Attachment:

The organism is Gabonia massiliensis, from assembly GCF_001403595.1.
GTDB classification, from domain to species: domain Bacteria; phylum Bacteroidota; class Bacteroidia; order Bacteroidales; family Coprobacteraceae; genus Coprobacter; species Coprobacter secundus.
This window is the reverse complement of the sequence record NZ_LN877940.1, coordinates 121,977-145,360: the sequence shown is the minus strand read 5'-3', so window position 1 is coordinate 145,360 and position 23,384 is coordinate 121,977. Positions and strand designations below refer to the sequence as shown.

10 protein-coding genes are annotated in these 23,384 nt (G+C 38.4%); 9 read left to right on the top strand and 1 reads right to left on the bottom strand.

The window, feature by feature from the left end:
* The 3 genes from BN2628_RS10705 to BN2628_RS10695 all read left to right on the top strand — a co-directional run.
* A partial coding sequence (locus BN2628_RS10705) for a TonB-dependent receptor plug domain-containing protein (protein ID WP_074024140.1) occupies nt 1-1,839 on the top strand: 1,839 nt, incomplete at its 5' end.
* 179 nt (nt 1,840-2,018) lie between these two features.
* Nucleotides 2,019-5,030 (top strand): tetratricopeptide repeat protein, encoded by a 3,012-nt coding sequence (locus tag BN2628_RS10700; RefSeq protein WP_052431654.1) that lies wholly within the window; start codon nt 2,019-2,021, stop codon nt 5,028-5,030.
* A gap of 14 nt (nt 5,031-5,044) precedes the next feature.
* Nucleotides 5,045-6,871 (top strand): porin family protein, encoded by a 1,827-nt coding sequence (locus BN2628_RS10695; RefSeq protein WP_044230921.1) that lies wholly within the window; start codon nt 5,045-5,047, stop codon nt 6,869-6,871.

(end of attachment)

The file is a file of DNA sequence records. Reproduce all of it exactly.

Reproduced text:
The organism is Gabonia massiliensis, from assembly GCF_001403595.1.
GTDB classification, from domain to species: domain Bacteria; phylum Bacteroidota; class Bacteroidia; order Bacteroidales; family Coprobacteraceae; genus Coprobacter; species Coprobacter secundus.
This window is the reverse complement of the sequence record NZ_LN877940.1, coordinates 121,977-145,360: the sequence shown is the minus strand read 5'-3', so window position 1 is coordinate 145,360 and position 23,384 is coordinate 121,977. Positions and strand designations below refer to the sequence as shown.

10 protein-coding genes are annotated in these 23,384 nt (G+C 38.4%); 9 read left to right on the top strand and 1 reads right to left on the bottom strand.

The window, feature by feature from the left end:
* The 3 genes from BN2628_RS10705 to BN2628_RS10695 all read left to right on the top strand — a co-directional run.
* A partial coding sequence (locus BN2628_RS10705) for a TonB-dependent receptor plug domain-containing protein (protein ID WP_074024140.1) occupies nt 1-1,839 on the top strand: 1,839 nt, incomplete at its 5' end.
* 179 nt (nt 1,840-2,018) lie between these two features.
* Nucleotides 2,019-5,030 (top strand): tetratricopeptide repeat protein, encoded by a 3,012-nt coding sequence (locus tag BN2628_RS10700; RefSeq protein WP_052431654.1) that lies wholly within the window; start codon nt 2,019-2,021, stop codon nt 5,028-5,030.
* A gap of 14 nt (nt 5,031-5,044) precedes the next feature.
* Nucleotides 5,045-6,871 (top strand): porin family protein, encoded by a 1,827-nt coding sequence (locus BN2628_RS10695; RefSeq protein WP_044230921.1) that lies wholly within the window; start codon nt 5,045-5,047, stop codon nt 6,869-6,871.